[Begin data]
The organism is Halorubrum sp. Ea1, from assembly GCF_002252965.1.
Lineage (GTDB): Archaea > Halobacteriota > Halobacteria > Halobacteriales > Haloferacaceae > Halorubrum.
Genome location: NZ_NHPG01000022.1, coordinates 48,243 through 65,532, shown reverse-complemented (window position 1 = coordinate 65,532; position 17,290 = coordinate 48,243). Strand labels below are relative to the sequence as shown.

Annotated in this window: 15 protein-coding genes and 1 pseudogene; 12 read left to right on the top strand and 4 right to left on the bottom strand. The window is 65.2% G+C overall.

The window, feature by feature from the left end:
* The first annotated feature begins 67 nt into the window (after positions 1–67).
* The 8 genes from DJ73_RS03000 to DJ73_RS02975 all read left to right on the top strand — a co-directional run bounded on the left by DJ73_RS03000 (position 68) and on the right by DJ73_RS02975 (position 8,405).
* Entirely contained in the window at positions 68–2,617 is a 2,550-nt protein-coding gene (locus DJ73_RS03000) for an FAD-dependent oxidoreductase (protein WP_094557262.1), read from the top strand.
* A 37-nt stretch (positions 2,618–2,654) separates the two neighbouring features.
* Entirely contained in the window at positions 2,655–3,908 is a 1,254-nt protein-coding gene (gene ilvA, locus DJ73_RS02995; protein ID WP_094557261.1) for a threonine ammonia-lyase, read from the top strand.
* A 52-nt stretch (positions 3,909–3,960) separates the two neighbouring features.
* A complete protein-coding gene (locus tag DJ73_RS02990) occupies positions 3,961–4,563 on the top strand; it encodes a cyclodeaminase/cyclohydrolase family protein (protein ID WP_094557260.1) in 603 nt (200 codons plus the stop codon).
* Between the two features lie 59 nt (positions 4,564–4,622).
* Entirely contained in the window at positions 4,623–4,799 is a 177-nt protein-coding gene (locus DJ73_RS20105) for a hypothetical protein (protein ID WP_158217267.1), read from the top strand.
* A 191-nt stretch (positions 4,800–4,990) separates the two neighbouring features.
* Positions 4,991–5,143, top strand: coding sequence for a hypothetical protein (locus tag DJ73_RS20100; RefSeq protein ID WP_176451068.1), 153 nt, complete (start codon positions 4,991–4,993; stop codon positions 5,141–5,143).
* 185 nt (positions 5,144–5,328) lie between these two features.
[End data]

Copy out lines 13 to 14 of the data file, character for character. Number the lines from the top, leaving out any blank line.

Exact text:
* Between the two features lie 59 nt (positions 4,564–4,622).
* Entirely contained in the window at positions 4,623–4,799 is a 177-nt protein-coding gene (locus DJ73_RS20105) for a hypothetical protein (protein ID WP_158217267.1), read from the top strand.